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RE: [Fwd: Uninitialized stack gaps and conservative garbage collection]

The collector also tries to address this with a complicated hack that
occasionally checks for opportune times to clear sections of the
stack that are not currently in use.  (See GC_clear_stack()
in misc.c.)

I think this is currently much more sophisticated in the single-threaded
case.  It may be possible to enhance this code to deal with the
problems that were observed.  But it has some inherent limitations.
It only rarely gets control, and it can't clear areas in frames that
are always live when it gets control.  It should handle deep recursions
somewhat acceptably.


> -----Original Message-----
> From: [] 
> On Behalf Of Bryce McKinlay
> Sent: Wednesday, May 25, 2005 6:55 AM
> To: Ranjit Mathew
> Cc:
> Subject: Re: [Fwd: Uninitialized stack gaps and conservative 
> garbage collection]
> Ranjit Mathew wrote:
> >Interesting stuff found on the GCC list. Doesn't this
> >affect GCJ as well where we use the conservative
> >Boehm GC?
> >  
> >
> >-------- Original Message --------
> >Subject: Uninitialized stack gaps and conservative garbage collection
> >Date: Tue, 24 May 2005 17:40:46 -0400
> >From: Camm Maguire <>
> >Newsgroups: gmane.comp.gcc.devel,gmane.lisp.gcl.devel
> >
> >Greetings!  GCL is a lisp system that compiles to native object code 
> >via the intermediary of gcc.  It uses a conservative garbage 
> collection 
> >algorithm, which means that it walks the C stack to find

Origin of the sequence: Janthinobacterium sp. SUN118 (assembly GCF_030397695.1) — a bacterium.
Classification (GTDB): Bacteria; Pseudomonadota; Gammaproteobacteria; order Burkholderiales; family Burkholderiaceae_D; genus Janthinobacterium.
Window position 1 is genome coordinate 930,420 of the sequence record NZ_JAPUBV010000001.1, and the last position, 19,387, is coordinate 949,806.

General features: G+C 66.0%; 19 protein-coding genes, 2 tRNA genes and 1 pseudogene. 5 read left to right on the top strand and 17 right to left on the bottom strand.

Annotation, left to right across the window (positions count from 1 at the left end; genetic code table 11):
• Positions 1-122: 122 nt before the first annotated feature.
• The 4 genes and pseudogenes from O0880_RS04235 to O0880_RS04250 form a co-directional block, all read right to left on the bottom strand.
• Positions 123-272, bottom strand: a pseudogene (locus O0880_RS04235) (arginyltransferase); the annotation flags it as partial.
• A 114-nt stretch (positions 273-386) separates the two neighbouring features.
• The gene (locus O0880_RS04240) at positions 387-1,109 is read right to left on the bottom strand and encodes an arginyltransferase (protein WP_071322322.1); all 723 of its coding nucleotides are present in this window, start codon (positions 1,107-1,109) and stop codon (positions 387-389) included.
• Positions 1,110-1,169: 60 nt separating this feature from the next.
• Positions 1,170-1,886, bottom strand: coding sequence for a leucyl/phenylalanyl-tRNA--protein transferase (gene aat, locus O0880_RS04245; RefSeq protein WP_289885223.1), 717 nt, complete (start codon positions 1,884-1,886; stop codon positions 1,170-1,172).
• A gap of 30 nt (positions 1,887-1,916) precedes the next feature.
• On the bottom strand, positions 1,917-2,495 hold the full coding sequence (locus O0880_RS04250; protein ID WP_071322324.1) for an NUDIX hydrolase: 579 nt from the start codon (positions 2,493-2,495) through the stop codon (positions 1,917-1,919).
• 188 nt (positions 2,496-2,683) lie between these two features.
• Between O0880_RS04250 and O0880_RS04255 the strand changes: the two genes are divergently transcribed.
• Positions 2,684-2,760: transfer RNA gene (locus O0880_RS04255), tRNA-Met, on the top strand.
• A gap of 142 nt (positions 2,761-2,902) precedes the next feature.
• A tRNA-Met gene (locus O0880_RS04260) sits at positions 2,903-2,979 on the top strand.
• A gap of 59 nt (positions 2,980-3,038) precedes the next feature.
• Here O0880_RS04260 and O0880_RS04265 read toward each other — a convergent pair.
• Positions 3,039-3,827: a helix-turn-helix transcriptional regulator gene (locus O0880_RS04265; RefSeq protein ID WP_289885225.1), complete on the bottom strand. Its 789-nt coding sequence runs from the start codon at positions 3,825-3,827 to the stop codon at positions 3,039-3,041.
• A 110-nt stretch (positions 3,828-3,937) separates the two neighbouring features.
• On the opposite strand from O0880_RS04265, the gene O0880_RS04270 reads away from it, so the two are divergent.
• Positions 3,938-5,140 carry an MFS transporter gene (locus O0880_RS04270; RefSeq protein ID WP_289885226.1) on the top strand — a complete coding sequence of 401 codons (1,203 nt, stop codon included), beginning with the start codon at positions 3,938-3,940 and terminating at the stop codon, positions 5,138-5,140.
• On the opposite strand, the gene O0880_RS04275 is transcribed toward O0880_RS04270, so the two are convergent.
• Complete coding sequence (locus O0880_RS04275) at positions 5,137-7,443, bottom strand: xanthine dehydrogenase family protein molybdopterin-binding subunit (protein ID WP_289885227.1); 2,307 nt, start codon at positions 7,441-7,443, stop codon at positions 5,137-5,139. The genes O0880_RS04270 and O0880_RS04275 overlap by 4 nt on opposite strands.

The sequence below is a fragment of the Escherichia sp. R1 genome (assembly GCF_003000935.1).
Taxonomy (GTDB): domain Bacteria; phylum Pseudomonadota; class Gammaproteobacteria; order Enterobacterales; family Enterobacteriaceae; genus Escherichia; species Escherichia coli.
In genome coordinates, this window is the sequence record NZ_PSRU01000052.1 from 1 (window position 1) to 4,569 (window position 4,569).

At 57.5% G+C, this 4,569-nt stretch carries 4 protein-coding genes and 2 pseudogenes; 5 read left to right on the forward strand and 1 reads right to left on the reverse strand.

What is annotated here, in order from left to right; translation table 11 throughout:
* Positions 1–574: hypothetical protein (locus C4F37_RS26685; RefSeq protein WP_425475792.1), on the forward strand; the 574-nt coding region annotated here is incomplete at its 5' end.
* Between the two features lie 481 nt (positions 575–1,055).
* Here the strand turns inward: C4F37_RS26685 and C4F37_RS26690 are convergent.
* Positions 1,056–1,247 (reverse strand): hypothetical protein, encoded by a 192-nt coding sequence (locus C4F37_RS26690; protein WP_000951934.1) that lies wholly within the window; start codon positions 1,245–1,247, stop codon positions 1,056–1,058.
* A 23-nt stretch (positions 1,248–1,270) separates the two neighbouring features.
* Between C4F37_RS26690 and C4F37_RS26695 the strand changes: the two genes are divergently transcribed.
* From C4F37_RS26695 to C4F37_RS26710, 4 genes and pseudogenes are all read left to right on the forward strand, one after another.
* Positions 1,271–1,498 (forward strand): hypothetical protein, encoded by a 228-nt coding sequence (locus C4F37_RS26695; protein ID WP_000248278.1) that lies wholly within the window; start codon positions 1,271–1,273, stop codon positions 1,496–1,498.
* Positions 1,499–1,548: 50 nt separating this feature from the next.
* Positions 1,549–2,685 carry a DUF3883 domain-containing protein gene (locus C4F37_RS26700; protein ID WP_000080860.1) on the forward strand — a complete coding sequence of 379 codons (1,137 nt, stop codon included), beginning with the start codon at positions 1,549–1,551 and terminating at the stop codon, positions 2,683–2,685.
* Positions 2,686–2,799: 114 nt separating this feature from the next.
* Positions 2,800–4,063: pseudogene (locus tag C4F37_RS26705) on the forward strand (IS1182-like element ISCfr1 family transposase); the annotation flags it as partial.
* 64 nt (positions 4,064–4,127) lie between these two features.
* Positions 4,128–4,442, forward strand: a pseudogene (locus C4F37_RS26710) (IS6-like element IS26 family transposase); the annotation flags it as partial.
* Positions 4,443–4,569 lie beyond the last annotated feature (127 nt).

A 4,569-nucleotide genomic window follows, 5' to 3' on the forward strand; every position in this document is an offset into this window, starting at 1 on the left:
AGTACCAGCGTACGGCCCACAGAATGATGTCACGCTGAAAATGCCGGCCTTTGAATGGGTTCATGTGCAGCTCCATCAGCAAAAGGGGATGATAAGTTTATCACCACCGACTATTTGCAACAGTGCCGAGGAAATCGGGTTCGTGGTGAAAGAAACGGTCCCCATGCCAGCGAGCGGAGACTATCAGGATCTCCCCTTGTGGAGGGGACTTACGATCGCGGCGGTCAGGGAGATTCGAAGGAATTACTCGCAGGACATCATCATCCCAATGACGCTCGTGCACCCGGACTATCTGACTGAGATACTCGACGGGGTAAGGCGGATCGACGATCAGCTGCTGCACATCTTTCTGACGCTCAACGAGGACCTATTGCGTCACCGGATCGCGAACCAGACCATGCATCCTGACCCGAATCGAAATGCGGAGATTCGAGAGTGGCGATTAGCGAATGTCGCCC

> likely objects 
> >in use by automatic variables, and holds on to these. This 
> works quite 
> >well in practice.
> >
> >For very large systems, the likelihood of holding onto objects which 
> >should be collected increases.  In looking into this, it has 
> come to my 
> >attention that regardless of how carefully the C programmer 
> initializes 
> >variables on the stack, gcc will quite commonly allocate extra space 
> >inaccessbile via any C variable.  These 'stack gaps' can wind up 
> >permanently preventing a large portion of user memory from 
> ever being 
> >collected with this algorithm.
> >
> Sure, with a conservative GC there is always the possibility of 
> uninitialized "junk" on the stack being mis-identified as a valid 
> pointer. There's even the possibility of live non-pointer 
> data, such as 
> an int, being mis-identified as a pointer. Hopefully this is rare in 
> GCJ, however, as the GC only considers pointers to the start of an 
> object to be valid - interior pointers are disregarded, significantly 
> reducing the chance of a mis-identification. On a 64-bit 
> system, due to 
> the larger address space, the chance of this happening 
> reduces even further.
> Bryce

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